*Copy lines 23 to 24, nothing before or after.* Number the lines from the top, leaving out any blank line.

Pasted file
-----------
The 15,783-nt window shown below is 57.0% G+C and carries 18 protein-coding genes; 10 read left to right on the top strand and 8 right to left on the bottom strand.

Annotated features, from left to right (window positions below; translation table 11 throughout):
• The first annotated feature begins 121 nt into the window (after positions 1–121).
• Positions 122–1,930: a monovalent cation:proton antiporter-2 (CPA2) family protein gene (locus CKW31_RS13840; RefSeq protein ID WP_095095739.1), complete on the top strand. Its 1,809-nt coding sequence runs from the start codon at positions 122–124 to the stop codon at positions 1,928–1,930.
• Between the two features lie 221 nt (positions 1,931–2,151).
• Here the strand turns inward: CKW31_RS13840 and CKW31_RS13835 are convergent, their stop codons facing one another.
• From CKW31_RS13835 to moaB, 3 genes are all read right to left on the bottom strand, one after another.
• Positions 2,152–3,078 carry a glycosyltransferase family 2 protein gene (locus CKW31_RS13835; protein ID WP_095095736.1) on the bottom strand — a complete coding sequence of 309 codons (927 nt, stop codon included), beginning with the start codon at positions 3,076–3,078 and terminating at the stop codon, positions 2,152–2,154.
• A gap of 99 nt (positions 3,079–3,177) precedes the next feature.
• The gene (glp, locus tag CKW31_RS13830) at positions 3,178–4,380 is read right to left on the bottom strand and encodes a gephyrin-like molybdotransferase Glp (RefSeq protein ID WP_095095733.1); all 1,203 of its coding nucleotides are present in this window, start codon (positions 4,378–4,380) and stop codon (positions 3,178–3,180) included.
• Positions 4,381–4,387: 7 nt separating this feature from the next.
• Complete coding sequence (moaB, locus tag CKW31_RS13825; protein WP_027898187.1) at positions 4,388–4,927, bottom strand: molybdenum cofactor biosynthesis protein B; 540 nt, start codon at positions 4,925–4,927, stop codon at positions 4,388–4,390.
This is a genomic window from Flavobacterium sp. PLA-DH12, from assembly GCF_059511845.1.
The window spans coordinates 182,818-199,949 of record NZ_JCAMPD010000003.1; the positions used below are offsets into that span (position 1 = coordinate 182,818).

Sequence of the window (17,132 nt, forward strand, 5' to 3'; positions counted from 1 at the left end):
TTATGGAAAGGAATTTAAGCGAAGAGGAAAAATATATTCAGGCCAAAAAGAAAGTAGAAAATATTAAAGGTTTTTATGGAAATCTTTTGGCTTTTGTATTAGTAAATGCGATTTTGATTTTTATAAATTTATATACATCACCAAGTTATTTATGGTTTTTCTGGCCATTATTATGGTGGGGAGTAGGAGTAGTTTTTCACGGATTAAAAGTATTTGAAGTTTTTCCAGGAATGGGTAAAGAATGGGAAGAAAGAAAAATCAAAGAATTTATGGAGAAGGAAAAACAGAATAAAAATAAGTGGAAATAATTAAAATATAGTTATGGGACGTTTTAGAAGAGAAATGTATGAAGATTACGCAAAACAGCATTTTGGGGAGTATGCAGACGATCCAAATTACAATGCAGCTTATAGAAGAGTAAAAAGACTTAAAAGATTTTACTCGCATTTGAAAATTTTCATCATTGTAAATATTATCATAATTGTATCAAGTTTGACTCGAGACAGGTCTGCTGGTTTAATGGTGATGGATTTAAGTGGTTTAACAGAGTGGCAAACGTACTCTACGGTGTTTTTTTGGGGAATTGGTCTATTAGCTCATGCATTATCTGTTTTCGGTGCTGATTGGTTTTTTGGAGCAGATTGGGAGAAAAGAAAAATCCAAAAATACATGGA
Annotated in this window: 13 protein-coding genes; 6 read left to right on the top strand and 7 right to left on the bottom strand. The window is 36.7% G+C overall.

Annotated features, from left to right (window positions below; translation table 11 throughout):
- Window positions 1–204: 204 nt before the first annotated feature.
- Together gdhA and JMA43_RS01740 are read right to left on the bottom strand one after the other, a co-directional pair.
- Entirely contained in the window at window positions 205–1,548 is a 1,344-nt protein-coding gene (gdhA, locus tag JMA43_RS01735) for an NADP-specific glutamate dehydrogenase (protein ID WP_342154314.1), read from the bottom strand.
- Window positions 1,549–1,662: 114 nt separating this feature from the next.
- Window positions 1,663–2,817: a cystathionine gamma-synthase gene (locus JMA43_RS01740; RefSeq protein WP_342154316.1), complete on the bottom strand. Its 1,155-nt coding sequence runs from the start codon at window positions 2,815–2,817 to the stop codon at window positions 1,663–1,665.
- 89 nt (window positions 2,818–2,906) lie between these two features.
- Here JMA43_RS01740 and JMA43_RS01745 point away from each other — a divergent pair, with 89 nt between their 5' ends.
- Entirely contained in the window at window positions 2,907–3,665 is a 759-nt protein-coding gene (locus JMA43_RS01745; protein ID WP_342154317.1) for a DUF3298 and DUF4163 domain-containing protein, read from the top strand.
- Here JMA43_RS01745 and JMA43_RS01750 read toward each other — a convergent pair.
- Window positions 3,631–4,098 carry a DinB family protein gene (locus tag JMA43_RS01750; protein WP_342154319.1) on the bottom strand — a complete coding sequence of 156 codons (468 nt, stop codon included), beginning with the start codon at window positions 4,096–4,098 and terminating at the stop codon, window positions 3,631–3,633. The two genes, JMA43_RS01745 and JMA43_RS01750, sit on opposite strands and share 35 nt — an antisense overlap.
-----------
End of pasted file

- Window positions 1,663–2,817: a cystathionine gamma-synthase gene (locus JMA43_RS01740; RefSeq protein WP_342154316.1), complete on the bottom strand. Its 1,155-nt coding sequence runs from the start codon at window positions 2,815–2,817 to the stop codon at window positions 1,663–1,665.
- 89 nt (window positions 2,818–2,906) lie between these two features.